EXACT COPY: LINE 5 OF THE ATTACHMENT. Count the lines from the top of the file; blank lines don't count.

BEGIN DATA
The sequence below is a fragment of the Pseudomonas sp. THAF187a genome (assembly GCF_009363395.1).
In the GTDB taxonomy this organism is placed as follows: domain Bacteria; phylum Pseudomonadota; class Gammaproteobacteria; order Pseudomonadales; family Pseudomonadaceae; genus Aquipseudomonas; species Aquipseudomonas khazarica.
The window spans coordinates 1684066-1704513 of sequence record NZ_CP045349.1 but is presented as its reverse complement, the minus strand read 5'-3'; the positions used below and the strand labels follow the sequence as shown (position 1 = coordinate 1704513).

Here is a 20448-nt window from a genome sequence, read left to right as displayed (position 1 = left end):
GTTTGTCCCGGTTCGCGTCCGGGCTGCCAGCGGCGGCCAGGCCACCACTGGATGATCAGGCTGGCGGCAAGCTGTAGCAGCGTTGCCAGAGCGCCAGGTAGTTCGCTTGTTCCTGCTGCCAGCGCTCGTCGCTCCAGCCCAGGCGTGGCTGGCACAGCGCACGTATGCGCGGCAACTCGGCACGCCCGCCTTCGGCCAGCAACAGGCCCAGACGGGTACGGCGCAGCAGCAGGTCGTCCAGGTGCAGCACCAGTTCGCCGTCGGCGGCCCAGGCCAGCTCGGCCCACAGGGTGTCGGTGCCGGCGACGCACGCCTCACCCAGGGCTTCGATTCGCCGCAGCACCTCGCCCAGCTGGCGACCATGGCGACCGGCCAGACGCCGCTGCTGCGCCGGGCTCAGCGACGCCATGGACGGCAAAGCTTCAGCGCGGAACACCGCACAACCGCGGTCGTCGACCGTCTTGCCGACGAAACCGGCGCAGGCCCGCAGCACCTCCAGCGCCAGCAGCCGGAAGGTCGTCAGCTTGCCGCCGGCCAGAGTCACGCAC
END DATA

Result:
GTTTGTCCCGGTTCGCGTCCGGGCTGCCAGCGGCGGCCAGGCCACCACTGGATGATCAGGCTGGCGGCAAGCTGTAGCAGCGTTGCCAGAGCGCCAGGTAGTTCGCTTGTTCCTGCTGCCAGCGCTCGTCGCTCCAGCCCAGGCGTGGCTGGCACAGCGCACGTATGCGCGGCAACTCGGCACGCCCGCCTTCGGCCAGCAACAGGCCCAGACGGGTACGGCGCAGCAGCAGGTCGTCCAGGTGCAGCACCAGTTCGCCGTCGGCGGCCCAGGCCAGCTCGGCCCACAGGGTGTCGGTGCCGGCGACGCACGCCTCACCCAGGGCTTCGATTCGCCGCAGCACCTCGCCCAGCTGGCGACCATGGCGACCGGCCAGACGCCGCTGCTGCGCCGGGCTCAGCGACGCCATGGACGGCAAAGCTTCAGCGCGGAACACCGCACAACCGCGGTCGTCGACCGTCTTGCCGACGAAACCGGCGCAGGCCCGCAGCACCTCCAGCGCCAGCAGCCGGAAGGTCGTCAGCTTGCCGCCGGCCAGAGTCACGCAC